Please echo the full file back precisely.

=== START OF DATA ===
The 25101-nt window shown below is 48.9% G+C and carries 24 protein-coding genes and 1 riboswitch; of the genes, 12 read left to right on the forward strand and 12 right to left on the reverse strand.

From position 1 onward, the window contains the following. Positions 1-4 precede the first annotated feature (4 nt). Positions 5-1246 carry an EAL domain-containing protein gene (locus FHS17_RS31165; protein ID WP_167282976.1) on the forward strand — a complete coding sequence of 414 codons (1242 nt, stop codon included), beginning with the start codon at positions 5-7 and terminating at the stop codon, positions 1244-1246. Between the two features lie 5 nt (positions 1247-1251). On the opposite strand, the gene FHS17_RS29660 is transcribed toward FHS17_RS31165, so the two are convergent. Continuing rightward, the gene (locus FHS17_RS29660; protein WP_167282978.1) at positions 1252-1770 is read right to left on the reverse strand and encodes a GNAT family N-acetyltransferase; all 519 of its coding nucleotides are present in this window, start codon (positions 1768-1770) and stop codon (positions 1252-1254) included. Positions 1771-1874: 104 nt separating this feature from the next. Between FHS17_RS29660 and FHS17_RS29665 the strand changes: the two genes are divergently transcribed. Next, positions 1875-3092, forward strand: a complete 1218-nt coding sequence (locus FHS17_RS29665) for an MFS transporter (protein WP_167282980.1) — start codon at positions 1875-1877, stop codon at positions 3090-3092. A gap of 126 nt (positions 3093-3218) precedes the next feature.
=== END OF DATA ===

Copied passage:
The 25101-nt window shown below is 48.9% G+C and carries 24 protein-coding genes and 1 riboswitch; of the genes, 12 read left to right on the forward strand and 12 right to left on the reverse strand.

From position 1 onward, the window contains the following. Positions 1-4 precede the first annotated feature (4 nt). Positions 5-1246 carry an EAL domain-containing protein gene (locus FHS17_RS31165; protein ID WP_167282976.1) on the forward strand — a complete coding sequence of 414 codons (1242 nt, stop codon included), beginning with the start codon at positions 5-7 and terminating at the stop codon, positions 1244-1246. Between the two features lie 5 nt (positions 1247-1251). On the opposite strand, the gene FHS17_RS29660 is transcribed toward FHS17_RS31165, so the two are convergent. Continuing rightward, the gene (locus FHS17_RS29660; protein WP_167282978.1) at positions 1252-1770 is read right to left on the reverse strand and encodes a GNAT family N-acetyltransferase; all 519 of its coding nucleotides are present in this window, start codon (positions 1768-1770) and stop codon (positions 1252-1254) included. Positions 1771-1874: 104 nt separating this feature from the next. Between FHS17_RS29660 and FHS17_RS29665 the strand changes: the two genes are divergently transcribed. Next, positions 1875-3092, forward strand: a complete 1218-nt coding sequence (locus FHS17_RS29665) for an MFS transporter (protein WP_167282980.1) — start codon at positions 1875-1877, stop codon at positions 3090-3092. A gap of 126 nt (positions 3093-3218) precedes the next feature.